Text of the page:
Ample pea supply makes rally unlikely

Canada faces increased competition from Russia, which gets product to market earlier

Large pea crops in the Black Sea and Baltic Sea regions could prevent a fall price rally this year, says an analyst.

Russia harvested 2.3 million tonnes of the crop, down from 2.6 million tonnes last year, according to Viktor Korobko, director of Veles-Agro Broker Ltd. in Odessa, Ukraine, and author of a weekly grain market report.

APK-Inform has slightly different numbers, forecasting 2.6 million tonnes of production, up from 2.2 million tonnes last year.

Either way, it’s a lot of peas.

Korobko estimates Ukraine grew about one million tonnes, Romania 170,000 tonnes, Moldova 50,000 tonnes and the Baltic states another 600,000 tonnes. All of those are increases over last year.

It is a little more than four million tonnes of production from the two regions, which rivals the size of Canada’s crop.

He is forecasting 2.2 million tonnes of exports from the region with Russia accounting for 40 percent of that total.

Eighty-five percent of what Russia ships ends up in the Indian Subcontinent, but a lot of it goes through Turkey because it can fumigate with methyl bromide, which is a requirement of the Indian government.

Chuck Penner, analyst with LeftField Commodity Research, said there have been big price run-ups in Canada the last couple of falls because of insatiable demand for peas from markets such as India.

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“The last couple of years we’ve had absolute, almost panic, buying,” he said.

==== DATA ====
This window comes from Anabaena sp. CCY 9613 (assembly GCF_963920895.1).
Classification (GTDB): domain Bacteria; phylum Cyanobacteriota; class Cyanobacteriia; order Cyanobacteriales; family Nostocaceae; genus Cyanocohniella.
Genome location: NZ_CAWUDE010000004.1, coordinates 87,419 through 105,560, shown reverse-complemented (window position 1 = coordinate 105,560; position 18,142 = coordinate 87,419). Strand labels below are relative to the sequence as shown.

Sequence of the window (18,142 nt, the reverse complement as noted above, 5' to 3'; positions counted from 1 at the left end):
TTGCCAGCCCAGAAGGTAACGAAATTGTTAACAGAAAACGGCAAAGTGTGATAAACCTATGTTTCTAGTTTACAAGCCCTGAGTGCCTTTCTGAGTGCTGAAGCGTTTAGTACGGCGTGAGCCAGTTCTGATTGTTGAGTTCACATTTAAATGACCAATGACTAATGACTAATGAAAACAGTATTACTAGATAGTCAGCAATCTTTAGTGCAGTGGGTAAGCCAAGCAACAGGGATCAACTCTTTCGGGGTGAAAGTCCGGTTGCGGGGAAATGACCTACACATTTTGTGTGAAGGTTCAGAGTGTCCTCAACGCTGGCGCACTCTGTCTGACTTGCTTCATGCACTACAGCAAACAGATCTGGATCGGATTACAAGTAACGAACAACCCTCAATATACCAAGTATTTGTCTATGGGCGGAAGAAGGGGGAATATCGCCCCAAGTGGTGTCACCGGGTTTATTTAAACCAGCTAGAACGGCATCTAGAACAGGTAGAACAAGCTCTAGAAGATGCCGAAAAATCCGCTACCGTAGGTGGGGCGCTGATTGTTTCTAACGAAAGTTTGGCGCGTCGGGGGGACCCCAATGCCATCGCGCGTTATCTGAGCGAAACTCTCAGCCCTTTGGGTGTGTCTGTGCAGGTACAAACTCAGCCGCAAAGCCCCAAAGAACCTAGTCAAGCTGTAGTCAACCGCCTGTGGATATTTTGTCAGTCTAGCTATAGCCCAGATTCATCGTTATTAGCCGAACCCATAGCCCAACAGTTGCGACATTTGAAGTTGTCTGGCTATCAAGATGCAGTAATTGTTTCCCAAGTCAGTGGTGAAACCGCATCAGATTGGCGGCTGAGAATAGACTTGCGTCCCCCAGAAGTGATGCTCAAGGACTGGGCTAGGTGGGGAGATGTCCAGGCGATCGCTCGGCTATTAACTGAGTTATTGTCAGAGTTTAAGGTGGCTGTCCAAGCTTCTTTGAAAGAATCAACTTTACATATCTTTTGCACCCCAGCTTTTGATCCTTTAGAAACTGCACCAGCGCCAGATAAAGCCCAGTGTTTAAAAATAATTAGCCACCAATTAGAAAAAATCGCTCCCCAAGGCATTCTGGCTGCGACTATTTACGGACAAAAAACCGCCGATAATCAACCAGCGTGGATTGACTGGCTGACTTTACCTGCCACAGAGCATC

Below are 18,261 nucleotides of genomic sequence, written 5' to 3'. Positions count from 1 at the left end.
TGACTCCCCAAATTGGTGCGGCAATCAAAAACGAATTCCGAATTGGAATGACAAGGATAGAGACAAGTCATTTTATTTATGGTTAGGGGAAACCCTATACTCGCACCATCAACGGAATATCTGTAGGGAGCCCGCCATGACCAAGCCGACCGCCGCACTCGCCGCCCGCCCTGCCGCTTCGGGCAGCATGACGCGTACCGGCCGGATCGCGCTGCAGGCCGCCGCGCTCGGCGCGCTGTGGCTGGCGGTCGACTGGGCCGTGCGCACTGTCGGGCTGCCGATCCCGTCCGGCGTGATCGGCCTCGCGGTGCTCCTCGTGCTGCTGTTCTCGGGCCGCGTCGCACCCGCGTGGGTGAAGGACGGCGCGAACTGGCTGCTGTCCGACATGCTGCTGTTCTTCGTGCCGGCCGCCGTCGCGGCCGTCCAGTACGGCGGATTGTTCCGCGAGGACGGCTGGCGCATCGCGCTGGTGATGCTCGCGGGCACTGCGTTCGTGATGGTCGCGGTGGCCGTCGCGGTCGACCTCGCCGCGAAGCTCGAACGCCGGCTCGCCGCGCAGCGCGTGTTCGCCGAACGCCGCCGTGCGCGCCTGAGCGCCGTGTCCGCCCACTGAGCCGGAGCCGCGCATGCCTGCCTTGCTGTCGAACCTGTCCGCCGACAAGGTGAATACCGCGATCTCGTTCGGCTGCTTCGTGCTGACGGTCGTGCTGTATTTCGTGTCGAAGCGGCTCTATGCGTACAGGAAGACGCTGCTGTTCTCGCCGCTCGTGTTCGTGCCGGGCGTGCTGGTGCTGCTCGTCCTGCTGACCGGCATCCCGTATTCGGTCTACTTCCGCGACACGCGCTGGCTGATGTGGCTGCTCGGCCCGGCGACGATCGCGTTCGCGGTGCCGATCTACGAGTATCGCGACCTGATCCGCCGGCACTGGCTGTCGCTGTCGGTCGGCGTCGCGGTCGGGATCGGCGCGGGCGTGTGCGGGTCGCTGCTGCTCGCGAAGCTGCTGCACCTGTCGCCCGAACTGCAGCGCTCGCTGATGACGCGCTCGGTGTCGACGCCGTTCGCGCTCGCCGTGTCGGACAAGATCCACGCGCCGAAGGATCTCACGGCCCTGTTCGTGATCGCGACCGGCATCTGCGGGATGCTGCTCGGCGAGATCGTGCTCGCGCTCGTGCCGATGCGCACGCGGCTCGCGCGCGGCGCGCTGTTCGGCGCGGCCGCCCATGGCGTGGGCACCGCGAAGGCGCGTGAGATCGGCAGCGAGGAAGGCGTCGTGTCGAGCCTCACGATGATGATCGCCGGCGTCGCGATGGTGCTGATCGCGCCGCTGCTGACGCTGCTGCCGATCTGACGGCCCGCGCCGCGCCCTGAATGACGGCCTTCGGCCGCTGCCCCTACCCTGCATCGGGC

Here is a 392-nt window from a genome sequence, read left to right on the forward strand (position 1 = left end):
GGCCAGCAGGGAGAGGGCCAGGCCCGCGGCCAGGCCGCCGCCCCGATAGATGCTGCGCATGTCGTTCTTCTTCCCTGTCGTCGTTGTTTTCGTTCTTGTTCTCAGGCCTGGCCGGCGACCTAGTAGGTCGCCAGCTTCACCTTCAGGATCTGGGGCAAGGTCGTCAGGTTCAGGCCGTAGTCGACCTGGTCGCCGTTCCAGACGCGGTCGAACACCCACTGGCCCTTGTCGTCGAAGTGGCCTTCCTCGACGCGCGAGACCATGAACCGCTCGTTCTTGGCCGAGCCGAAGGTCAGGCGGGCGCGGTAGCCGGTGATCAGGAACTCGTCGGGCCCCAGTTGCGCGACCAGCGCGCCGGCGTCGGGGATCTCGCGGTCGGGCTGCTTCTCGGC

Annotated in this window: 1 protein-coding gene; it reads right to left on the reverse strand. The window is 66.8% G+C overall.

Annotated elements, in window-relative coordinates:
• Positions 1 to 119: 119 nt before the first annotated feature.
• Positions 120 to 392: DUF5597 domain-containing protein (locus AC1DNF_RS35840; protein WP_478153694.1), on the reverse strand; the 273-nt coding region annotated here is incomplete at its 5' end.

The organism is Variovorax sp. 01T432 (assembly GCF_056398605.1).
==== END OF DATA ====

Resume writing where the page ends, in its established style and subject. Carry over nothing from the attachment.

He doesn’t expect that same pattern this year because of stiff competition from the Black Sea region and the Baltic states, which tend to get their peas to market about three weeks before Canadian product ships.

“It certainly tends to flatten out the fall pricing period,” said Penner.

Korobko said pea production is on the rise in the Black Sea region because the crop provides good returns and doesn’t face the government controls of a crop such as wheat, so farmers can sell peas without paying export taxes.

Peas have been popular in the Baltic states because of European Union subsidies to producers who grow nitrogen-fixing crops like peas and shrinking margins on competing crops such as wheat and barley.

He thinks the “pea euphoria” may end soon because prices have slumped due to oversupplied markets and input costs are high due to rising seed costs.

Penner said peas from the Black Sea and Baltic Sea regions are cheaper than Canadian product, but Canada has a quality advantage.

However, Korobko thinks that advantage might not be around for long.

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“The quality of peas is getting better in the region as farmers try to produce the quality that is buyable by exporters,” he said in an email.

However, this year there is more shrivelled and shrunken peas in the Baltic region while better quality is found in Bulgaria, Romania and Moldova.

Korobko said the long-term growth potential for peas in the regions is capped by the competition from well established crops such as wheat, corn and sunflowers.

“To attract farmers to plant more, peas have to bring significantly better returns and become a part of a very transparent and liquid market,” he said.

Korobko believes pea production will still rise because of improving yields and exporters buying acres. He forecasts seven million tonnes of Black Sea and Baltic Sea production in 10 years, up from four million tonnes this year.

However, production could drop by 20 percent next year because farmers are not thrilled with today’s prices.

Penner said the explosive growth in pea production in those regions won’t continue unabated because prices are eventually going to cycle lower.

“Farmers here (in Canada) have seen yellow pea prices at $5 and $6 (per bushel) and most Russian farmers haven’t seen that yet,” he said.

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